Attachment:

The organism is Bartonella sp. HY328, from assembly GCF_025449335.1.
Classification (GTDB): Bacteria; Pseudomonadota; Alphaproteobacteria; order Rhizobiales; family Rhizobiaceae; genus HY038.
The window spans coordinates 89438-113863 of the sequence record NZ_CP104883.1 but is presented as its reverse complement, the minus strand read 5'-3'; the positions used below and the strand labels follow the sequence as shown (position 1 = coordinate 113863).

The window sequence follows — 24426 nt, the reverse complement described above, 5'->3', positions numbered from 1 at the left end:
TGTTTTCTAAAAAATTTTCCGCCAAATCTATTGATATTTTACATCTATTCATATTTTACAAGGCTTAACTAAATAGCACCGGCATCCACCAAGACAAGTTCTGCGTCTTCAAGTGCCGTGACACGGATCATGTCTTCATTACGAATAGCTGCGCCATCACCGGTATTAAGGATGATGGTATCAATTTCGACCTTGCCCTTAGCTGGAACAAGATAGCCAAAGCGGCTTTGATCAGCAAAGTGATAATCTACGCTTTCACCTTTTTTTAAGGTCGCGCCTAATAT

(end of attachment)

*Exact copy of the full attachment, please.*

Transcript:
The organism is Bartonella sp. HY328, from assembly GCF_025449335.1.
Classification (GTDB): Bacteria; Pseudomonadota; Alphaproteobacteria; order Rhizobiales; family Rhizobiaceae; genus HY038.
The window spans coordinates 89438-113863 of the sequence record NZ_CP104883.1 but is presented as its reverse complement, the minus strand read 5'-3'; the positions used below and the strand labels follow the sequence as shown (position 1 = coordinate 113863).

The window sequence follows — 24426 nt, the reverse complement described above, 5'->3', positions numbered from 1 at the left end:
TGTTTTCTAAAAAATTTTCCGCCAAATCTATTGATATTTTACATCTATTCATATTTTACAAGGCTTAACTAAATAGCACCGGCATCCACCAAGACAAGTTCTGCGTCTTCAAGTGCCGTGACACGGATCATGTCTTCATTACGAATAGCTGCGCCATCACCGGTATTAAGGATGATGGTATCAATTTCGACCTTGCCCTTAGCTGGAACAAGATAGCCAAAGCGGCTTTGATCAGCAAAGTGATAATCTACGCTTTCACCTTTTTTTAAGGTCGCGCCTAATAT